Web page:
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A gavel sits on a desk inside the Court of Appeals at the new Ralph L. Carr Colorado Judicial Center, which celebrated its official opening on Monday Jan. 14, 2013, in Denver.
A gavel sits on a desk inside the Court of Appeals at the new Ralph L. Carr Colorado Judicial Center, which celebrated its official opening on Monday Jan. 14, 2013, in Denver.Brennan Linsley / AP

Senate GOP moving forward with controversial judicial nominee

Justin Walker is one of those Trump judicial nominees who falls into the "you've-got-to-be-kidding-me" category. His confirmation hearing is approaching.


From a progressive perspective, it's generally best to break up Donald Trump's judicial nominees into different categories. Some are "disappointing." Others are "offensive."

A few, however, fall into the "you've-got-to-be-kidding-me" grouping. Take Justin Walker, for example.

By most measures, Walker is a cartoonish caricature of the kind of conservative that Republicans are desperate to put on the federal bench. When the Senate's GOP majority confirmed him to a district court seat last year, he was a 37-year-old professor who'd never tried a case. Walker was, however, a longtime ally of Senate Majority Leader Mitch McConnell (R-Ky.) and as a former as speechwriter for Donald Rumsfeld. Just as importantly, Walker clerked for Brett Kavanaugh, and served as one of his most ardent champions during the Supreme Court justice's confirmation fight.

The American Bar Association deemed the young conservative "not qualified." Senate Republicans didn't care.

Earlier this month, as Walker was just getting settled in as a district court judge in Kentucky, Republicans decided it was time for him to come back to the nation's capital -- as a nominee for the powerful U.S. Court of Appeals for the D.C. Circuit, widely recognized as the nation's second most powerful federal bench.

It's a tough nomination to defend. Walker is not qualified; he's made little effort to hide his partisan zeal; and he hasn't exactly proven himself as a great jurist during his extraordinarily brief tenure as a district court judge.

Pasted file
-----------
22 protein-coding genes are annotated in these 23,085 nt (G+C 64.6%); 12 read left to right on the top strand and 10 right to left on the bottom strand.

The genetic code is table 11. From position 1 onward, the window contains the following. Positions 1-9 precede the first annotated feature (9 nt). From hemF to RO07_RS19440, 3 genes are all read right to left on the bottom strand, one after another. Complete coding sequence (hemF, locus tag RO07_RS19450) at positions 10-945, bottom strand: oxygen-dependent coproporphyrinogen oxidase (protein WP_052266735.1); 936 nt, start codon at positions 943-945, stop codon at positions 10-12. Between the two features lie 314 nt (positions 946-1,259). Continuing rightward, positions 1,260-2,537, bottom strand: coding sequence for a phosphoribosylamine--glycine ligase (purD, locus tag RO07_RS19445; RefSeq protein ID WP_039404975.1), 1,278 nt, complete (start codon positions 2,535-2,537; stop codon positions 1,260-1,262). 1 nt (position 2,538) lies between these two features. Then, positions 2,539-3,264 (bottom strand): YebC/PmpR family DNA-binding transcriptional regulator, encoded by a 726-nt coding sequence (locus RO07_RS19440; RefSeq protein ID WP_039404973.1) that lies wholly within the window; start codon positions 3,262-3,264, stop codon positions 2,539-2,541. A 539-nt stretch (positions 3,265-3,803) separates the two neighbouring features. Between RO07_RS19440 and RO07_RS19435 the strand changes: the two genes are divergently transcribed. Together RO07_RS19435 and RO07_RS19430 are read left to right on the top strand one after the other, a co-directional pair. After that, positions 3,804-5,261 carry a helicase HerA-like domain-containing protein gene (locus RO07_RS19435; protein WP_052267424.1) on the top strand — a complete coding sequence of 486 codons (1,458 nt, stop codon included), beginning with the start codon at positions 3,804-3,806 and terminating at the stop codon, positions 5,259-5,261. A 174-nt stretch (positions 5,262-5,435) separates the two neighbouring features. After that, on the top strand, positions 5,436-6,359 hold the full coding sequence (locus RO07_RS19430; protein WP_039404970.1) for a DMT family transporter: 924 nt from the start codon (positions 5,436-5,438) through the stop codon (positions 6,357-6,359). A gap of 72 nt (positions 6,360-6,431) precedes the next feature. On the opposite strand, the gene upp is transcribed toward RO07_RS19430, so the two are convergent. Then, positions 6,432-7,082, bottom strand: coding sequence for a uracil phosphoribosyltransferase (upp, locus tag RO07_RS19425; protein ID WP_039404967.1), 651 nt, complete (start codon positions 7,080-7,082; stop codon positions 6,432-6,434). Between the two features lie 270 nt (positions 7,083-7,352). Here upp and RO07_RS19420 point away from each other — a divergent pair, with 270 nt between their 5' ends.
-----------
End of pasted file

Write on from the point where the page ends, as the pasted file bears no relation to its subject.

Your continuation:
Opponents of his nomination can take at least some solace in knowing that Walker can't be rushed onto the appellate bench too quickly, right? It's not like Senate Republicans are going to prioritize his confirmation during a deadly pandemic, right?

Wrong. Politico reported yesterday:

Senate Republicans are pushing for a swift return to confirming judicial nominees next week. But Democrats are trying to pump the brakes. Senate Judiciary Chairman Lindsey Graham (R-S.C.) is eyeing a confirmation hearing for May 6 for Justin Walker, President Donald Trump's nominee for the powerful D.C. Court of Appeals and Senate Majority Leader Mitch McConnell's protege, according to Senate aides. The confirmation hearing would be two days after the Senate is scheduled to return from an extended recess.

Democratic members of the Senate Judiciary Committee wrote to Chairman Lindsey Graham (R-S.C.) yesterday, urging him to focus on issues related to the coronavirus crisis, rather than prioritizing an unqualified White House nominee.

It's hardly an unreasonable recommendation. As Jennifer Bendery explained yesterday, the Senate Judiciary Committee could, at least in theory, turn their focus to "the needs of state and local law enforcement on the front lines of the pandemic, the health and safety of corrections staff and incarcerated people, changes in immigration policy tied to the pandemic or the spike in hate crimes against the Asian American community."

I would not, however, recommend that anyone on the left get their hopes up.

In a press statement this week, Mitch McConnell said he'd bring his chamber back into session next week and reminded his colleagues, "The Senate must focus on concrete steps to strengthen our response to this complex crisis. We cannot get distracted by pre-existing partisan wish-lists.... This crisis has every part of our society in dire need of stability, clarity, and certainty."

The GOP leader didn't mention our society's dire need of 30-something far-right judges, but it's apparently on Senate Republicans' minds.